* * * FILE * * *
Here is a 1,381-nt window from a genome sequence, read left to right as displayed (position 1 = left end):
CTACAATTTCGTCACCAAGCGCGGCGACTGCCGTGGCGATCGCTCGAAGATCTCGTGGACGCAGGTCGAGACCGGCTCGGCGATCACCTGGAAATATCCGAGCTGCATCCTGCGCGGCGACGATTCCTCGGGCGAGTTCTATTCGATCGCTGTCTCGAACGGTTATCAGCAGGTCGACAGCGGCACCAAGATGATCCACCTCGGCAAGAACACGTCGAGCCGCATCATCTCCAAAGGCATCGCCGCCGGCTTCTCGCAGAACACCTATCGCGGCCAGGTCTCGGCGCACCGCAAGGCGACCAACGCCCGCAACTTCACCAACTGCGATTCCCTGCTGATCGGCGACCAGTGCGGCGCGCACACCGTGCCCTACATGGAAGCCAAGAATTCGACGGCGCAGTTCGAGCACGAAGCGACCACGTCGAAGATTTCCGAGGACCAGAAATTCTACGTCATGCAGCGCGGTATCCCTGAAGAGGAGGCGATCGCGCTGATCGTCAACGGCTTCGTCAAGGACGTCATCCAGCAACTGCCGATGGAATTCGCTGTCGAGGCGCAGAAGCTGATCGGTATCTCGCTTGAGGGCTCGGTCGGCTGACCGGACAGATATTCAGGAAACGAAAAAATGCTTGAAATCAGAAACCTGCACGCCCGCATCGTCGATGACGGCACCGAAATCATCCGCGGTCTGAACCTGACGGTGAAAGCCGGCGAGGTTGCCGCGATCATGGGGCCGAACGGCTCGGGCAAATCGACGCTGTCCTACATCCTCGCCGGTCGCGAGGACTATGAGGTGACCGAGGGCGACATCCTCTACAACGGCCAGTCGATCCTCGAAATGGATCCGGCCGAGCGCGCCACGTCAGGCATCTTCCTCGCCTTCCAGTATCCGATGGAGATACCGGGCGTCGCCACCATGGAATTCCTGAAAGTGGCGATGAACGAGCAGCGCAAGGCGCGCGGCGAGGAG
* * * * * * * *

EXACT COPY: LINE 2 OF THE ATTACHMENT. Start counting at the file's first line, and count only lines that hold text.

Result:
CTACAATTTCGTCACCAAGCGCGGCGACTGCCGTGGCGATCGCTCGAAGATCTCGTGGACGCAGGTCGAGACCGGCTCGGCGATCACCTGGAAATATCCGAGCTGCATCCTGCGCGGCGACGATTCCTCGGGCGAGTTCTATTCGATCGCTGTCTCGAACGGTTATCAGCAGGTCGACAGCGGCACCAAGATGATCCACCTCGGCAAGAACACGTCGAGCCGCATCATCTCCAAAGGCATCGCCGCCGGCTTCTCGCAGAACACCTATCGCGGCCAGGTCTCGGCGCACCGCAAGGCGACCAACGCCCGCAACTTCACCAACTGCGATTCCCTGCTGATCGGCGACCAGTGCGGCGCGCACACCGTGCCCTACATGGAAGCCAAGAATTCGACGGCGCAGTTCGAGCACGAAGCGACCACGTCGAAGATTTCCGAGGACCAGAAATTCTACGTCATGCAGCGCGGTATCCCTGAAGAGGAGGCGATCGCGCTGATCGTCAACGGCTTCGTCAAGGACGTCATCCAGCAACTGCCGATGGAATTCGCTGTCGAGGCGCAGAAGCTGATCGGTATCTCGCTTGAGGGCTCGGTCGGCTGACCGGACAGATATTCAGGAAACGAAAAAATGCTTGAAATCAGAAACCTGCACGCCCGCATCGTCGATGACGGCACCGAAATCATCCGCGGTCTGAACCTGACGGTGAAAGCCGGCGAGGTTGCCGCGATCATGGGGCCGAACGGCTCGGGCAAATCGACGCTGTCCTACATCCTCGCCGGTCGCGAGGACTATGAGGTGACCGAGGGCGACATCCTCTACAACGGCCAGTCGATCCTCGAAATGGATCCGGCCGAGCGCGCCACGTCAGGCATCTTCCTCGCCTTCCAGTATCCGATGGAGATACCGGGCGTCGCCACCATGGAATTCCTGAAAGTGGCGATGAACGAGCAGCGCAAGGCGCGCGGCGAGGAG